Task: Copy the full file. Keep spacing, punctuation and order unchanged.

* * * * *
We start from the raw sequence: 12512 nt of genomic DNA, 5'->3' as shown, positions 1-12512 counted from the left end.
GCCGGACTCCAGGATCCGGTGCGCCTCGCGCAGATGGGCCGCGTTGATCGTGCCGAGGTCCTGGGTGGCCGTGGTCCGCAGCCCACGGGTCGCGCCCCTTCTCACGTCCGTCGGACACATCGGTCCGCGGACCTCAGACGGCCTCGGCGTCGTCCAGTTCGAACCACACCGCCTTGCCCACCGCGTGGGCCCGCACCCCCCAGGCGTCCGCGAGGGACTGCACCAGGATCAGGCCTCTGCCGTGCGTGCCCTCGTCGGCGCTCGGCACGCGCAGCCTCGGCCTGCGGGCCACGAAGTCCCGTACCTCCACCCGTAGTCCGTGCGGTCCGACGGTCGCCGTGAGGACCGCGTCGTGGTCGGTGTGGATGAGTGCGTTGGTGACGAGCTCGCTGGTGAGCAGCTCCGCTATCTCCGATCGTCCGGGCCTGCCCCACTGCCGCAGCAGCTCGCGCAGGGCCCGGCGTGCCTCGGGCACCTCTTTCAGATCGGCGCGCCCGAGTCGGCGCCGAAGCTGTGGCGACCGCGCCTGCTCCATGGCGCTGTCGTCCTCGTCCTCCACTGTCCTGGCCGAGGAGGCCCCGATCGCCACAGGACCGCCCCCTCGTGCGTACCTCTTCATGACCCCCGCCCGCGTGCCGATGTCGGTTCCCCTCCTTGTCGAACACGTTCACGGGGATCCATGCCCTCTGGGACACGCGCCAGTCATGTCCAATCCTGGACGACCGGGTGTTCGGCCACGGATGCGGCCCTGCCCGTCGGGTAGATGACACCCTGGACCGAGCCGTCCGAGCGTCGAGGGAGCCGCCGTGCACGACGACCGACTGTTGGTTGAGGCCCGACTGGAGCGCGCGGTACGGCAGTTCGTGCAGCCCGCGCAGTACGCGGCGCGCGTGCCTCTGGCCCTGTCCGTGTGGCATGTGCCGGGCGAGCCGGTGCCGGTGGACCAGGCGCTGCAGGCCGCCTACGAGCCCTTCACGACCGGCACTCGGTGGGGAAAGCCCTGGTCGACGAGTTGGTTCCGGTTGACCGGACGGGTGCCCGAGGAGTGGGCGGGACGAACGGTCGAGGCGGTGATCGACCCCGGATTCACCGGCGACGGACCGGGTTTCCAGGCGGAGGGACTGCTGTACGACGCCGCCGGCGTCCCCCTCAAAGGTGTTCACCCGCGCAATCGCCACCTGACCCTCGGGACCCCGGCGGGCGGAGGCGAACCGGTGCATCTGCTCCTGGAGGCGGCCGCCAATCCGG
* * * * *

We start from the raw sequence: 12512 nt of genomic DNA, 5'->3' as shown, positions 1-12512 counted from the left end.
GCCGGACTCCAGGATCCGGTGCGCCTCGCGCAGATGGGCCGCGTTGATCGTGCCGAGGTCCTGGGTGGCCGTGGTCCGCAGCCCACGGGTCGCGCCCCTTCTCACGTCCGTCGGACACATCGGTCCGCGGACCTCAGACGGCCTCGGCGTCGTCCAGTTCGAACCACACCGCCTTGCCCACCGCGTGGGCCCGCACCCCCCAGGCGTCCGCGAGGGACTGCACCAGGATCAGGCCTCTGCCGTGCGTGCCCTCGTCGGCGCTCGGCACGCGCAGCCTCGGCCTGCGGGCCACGAAGTCCCGTACCTCCACCCGTAGTCCGTGCGGTCCGACGGTCGCCGTGAGGACCGCGTCGTGGTCGGTGTGGATGAGTGCGTTGGTGACGAGCTCGCTGGTGAGCAGCTCCGCTATCTCCGATCGTCCGGGCCTGCCCCACTGCCGCAGCAGCTCGCGCAGGGCCCGGCGTGCCTCGGGCACCTCTTTCAGATCGGCGCGCCCGAGTCGGCGCCGAAGCTGTGGCGACCGCGCCTGCTCCATGGCGCTGTCGTCCTCGTCCTCCACTGTCCTGGCCGAGGAGGCCCCGATCGCCACAGGACCGCCCCCTCGTGCGTACCTCTTCATGACCCCCGCCCGCGTGCCGATGTCGGTTCCCCTCCTTGTCGAACACGTTCACGGGGATCCATGCCCTCTGGGACACGCGCCAGTCATGTCCAATCCTGGACGACCGGGTGTTCGGCCACGGATGCGGCCCTGCCCGTCGGGTAGATGACACCCTGGACCGAGCCGTCCGAGCGTCGAGGGAGCCGCCGTGCACGACGACCGACTGTTGGTTGAGGCCCGACTGGAGCGCGCGGTACGGCAGTTCGTGCAGCCCGCGCAGTACGCGGCGCGCGTGCCTCTGGCCCTGTCCGTGTGGCATGTGCCGGGCGAGCCGGTGCCGGTGGACCAGGCGCTGCAGGCCGCCTACGAGCCCTTCACGACCGGCACTCGGTGGGGAAAGCCCTGGTCGACGAGTTGGTTCCGGTTGACCGGACGGGTGCCCGAGGAGTGGGCGGGACGAACGGTCGAGGCGGTGATCGACCCCGGATTCACCGGCGACGGACCGGGTTTCCAGGCGGAGGGACTGCTGTACGACGCCGCCGGCGTCCCCCTCAAAGGTGTTCACCCGCGCAATCGCCACCTGACCCTCGGGACCCCGGCGGGCGGAGGCGAACCGGTGCATCTGCTCCTGGAGGCGGCCGCCAATCCGG